This week, I’m feeling like I live a charmed life. I’m fortunate to live where I do, when I do, and how I do. A major calamity would have to happen to make me start to feel sorry for myself.
This musing comes on the tail of the movie and the play that I saw last weekend. Both have caused me to be sure that regardless of the little inconveniences of life, I am a very lucky person. I have a roof over my head, a job, and a family I love (human and canine), and quite a bit above and beyond these basics. Who could ask for more.
It started on Friday night when we rented watched the movie Winter’s Bone. The movie was excellent, but incredibly depressing. The movie tells the story of a teenaged girl Ree whose father has put their home up as collateral on a bond bail when he was arrested for making crystal meth. And he’s disappeared. If he can’t be found, the family will lose the house. The girl is the only stable part of a family that, excluding the missing drug-dealing father, is made up of a mentally ill mother, incapable of caring for her children, and two younger siblings. They live in extreme poverty in Appalachia. Ree sets out to find her father and save her family’s home, running into low-life characters at each turn. It was a grim story, though Ree’s strength and determination was inspiring. This movie made me thankful for the life I have.
It gets worse. On Saturday, we went to the Huntington Theatre to see their current production Ruined, which won the 2009 Pulitzer Prize for Drama. This play was incredibly powerful, among the best I’ve seen in the years we’ve been attending the Huntington.
The action takes place a bar/brothel set in a jungle in war-torn Congo. The residents are women whose lives have been ruined by the war around them, both emotionally and physically. In this world of brutal soldiers, rape is rampant, part of the pillage of the war. Those that are raped are then shunned from their families and villages. As hard as it is to image, the brothel offers a haven for the girls, where survival in the bush, their only other option, would be tenuous to impossible. Mama Nadi, the madam, offers a modicum of safety for these girls, as she herself struggles to survive.
The best (and worst) of human nature drive the story, and the horror of the world this introduced me to has stayed with me. Again, I look around my own world and realize how fortunate I am. Perspective is everything.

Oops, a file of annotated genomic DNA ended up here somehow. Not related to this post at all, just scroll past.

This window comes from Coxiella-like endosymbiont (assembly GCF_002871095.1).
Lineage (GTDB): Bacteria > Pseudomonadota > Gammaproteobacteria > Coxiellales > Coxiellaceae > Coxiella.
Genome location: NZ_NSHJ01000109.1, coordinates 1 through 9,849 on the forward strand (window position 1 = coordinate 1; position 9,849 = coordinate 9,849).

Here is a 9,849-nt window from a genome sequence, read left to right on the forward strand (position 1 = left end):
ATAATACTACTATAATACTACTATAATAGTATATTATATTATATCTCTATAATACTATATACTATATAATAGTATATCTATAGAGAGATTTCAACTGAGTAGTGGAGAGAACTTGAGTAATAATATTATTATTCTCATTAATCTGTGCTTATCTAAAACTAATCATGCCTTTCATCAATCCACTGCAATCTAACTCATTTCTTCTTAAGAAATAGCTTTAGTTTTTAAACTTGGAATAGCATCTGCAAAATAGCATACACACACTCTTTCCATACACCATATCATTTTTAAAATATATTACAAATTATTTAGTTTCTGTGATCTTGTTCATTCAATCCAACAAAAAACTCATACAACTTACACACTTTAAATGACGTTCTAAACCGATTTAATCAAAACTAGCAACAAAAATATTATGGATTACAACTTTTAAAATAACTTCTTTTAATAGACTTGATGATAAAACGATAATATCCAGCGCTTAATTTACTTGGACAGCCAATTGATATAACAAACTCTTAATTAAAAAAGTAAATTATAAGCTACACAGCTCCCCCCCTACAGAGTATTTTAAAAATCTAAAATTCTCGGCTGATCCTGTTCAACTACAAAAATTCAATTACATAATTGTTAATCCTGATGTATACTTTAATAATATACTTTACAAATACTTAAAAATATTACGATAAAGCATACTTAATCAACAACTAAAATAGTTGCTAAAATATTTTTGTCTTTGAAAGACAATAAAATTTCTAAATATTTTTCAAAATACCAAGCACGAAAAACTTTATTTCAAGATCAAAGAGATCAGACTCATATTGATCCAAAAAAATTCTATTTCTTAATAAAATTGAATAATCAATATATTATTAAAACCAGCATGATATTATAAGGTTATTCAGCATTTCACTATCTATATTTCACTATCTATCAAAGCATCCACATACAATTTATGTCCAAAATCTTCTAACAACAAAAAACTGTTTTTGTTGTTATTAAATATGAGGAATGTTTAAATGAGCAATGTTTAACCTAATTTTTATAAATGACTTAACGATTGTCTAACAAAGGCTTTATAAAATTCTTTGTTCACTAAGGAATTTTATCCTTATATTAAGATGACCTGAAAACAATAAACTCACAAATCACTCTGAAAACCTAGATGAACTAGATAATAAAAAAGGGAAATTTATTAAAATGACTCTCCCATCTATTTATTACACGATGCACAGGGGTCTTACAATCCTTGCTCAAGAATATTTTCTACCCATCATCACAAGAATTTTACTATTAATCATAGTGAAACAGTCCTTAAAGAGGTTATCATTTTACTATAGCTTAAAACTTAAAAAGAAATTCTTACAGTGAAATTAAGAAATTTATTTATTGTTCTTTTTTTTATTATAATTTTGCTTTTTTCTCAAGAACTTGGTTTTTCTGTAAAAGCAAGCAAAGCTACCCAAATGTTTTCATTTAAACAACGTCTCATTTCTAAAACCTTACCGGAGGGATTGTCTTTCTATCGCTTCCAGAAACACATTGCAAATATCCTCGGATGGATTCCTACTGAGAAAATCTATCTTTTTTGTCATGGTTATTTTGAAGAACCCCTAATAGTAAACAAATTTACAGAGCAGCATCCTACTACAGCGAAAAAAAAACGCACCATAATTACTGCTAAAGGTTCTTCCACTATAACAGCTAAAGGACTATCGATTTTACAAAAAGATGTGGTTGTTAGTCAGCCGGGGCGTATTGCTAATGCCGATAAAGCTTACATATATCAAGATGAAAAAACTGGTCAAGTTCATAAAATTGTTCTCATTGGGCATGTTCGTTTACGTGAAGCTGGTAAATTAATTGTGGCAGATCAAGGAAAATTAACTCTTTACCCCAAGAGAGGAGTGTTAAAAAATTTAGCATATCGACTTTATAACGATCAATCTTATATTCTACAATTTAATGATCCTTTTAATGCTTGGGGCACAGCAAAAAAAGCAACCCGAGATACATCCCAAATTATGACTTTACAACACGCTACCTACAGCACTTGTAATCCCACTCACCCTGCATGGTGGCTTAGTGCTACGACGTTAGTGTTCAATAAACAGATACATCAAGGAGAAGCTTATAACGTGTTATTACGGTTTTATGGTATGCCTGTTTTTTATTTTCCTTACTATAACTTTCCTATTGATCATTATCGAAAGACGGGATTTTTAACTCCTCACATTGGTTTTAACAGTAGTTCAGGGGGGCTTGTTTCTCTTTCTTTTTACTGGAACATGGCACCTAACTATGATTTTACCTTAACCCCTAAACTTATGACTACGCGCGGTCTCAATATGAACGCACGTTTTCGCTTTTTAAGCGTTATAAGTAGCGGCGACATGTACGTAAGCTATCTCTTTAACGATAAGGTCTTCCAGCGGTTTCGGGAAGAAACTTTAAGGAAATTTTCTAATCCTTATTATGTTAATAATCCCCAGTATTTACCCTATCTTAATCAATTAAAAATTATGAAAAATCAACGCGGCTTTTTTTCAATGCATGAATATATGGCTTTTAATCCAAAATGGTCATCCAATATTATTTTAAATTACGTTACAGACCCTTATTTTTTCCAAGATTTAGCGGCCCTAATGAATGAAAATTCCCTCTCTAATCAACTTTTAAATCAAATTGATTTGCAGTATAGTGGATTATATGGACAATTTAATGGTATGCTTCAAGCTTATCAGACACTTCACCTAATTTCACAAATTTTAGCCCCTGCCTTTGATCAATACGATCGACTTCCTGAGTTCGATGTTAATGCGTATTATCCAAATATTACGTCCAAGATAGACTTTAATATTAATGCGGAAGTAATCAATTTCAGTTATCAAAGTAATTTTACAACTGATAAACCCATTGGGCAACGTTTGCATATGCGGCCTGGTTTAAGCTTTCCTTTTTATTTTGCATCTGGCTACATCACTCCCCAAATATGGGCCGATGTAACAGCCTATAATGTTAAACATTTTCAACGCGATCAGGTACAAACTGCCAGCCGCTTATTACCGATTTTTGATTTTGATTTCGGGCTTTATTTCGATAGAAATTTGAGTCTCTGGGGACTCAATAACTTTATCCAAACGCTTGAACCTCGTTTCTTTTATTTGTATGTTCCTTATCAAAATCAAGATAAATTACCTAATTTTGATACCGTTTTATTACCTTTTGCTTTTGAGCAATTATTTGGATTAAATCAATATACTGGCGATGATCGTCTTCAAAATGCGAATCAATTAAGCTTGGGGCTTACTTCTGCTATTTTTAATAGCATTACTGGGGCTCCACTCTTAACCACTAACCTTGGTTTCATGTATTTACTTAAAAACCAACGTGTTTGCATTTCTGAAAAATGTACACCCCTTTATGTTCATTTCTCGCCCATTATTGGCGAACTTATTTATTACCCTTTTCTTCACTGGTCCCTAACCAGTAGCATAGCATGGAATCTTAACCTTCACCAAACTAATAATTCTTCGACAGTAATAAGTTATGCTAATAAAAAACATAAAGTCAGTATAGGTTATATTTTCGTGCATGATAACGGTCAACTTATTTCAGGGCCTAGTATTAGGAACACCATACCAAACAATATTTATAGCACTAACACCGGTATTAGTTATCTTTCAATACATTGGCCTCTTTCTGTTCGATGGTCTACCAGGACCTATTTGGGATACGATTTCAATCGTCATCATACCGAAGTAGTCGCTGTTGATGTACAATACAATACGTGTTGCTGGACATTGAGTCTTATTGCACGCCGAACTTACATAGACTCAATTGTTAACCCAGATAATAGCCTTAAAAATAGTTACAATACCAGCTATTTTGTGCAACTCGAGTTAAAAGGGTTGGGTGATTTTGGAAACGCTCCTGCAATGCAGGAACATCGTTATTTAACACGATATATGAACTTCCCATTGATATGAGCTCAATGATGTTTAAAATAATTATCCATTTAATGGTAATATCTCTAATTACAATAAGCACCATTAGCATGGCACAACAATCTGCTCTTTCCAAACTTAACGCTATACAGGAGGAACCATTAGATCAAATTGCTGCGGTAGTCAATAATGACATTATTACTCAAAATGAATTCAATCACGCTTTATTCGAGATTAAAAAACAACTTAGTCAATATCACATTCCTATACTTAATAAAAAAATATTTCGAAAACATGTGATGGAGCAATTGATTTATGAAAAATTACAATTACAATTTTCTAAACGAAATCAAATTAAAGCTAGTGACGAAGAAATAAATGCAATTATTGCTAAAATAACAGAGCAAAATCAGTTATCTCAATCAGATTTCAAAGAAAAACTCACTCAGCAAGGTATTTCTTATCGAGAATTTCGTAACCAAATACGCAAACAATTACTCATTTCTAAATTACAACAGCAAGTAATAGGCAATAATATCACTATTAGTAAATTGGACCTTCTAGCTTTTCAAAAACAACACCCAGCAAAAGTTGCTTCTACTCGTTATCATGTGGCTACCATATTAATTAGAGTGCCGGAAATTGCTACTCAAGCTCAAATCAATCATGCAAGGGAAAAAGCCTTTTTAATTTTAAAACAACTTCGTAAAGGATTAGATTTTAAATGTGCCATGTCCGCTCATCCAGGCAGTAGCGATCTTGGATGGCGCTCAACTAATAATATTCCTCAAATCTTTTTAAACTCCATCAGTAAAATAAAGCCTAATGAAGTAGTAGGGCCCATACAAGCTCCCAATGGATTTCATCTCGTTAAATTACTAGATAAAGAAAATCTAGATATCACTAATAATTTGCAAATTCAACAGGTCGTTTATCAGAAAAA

Comfort food was called for to rewarm the soul and take the chill off from these chilling realities. I dug up an old recipe for a root vegetable bisque. It’s probably been years since I last made it. We still have a large supply of root vegetables from our winter CSA. This soup starts with the sweetness of caramelized onions, potatoes, parsnips, and carrots. When the sherry and cream are added, it gives the soup the “bisque-y” flavor I love. This soup is only partially pureed, so some chunky vegetables provide contrasting textures in each bite.
Root Vegetable Bisque
2 Tbsp butter
2 large onions, halved and sliced
1 lb carrots, peeled and cut into ½-inch pieces
½ lb parsnips, peeled and cut into ½-inch pieces
1 quart chicken broth
1½ lbs red potatoes, unpeeled, cut into ½-inch pieces
½ tsp dried thyme
1 cup half-and-half
¼ cup Sherry
Melt the butter over medium-high heat in a large soup pot. Add the onions, and sauté until golden, about 15 minutes. Turn down the heat if they are browning too fast. Add the carrots and parsnips and cook for 10 more minutes. Add the chicken broth, potatoes, and thyme. Bring to a boil. Cover and simmer until th potatoes are tender, stirring occasionally, about 30 minutes.
Puree half of the soup in a blender (in batches, if necessary) and return the puree to the remaining soup in the pot. Stir in half-and-half and Sherry. Season with salt and pepper to taste. Bring the soup back to a simmer before serving.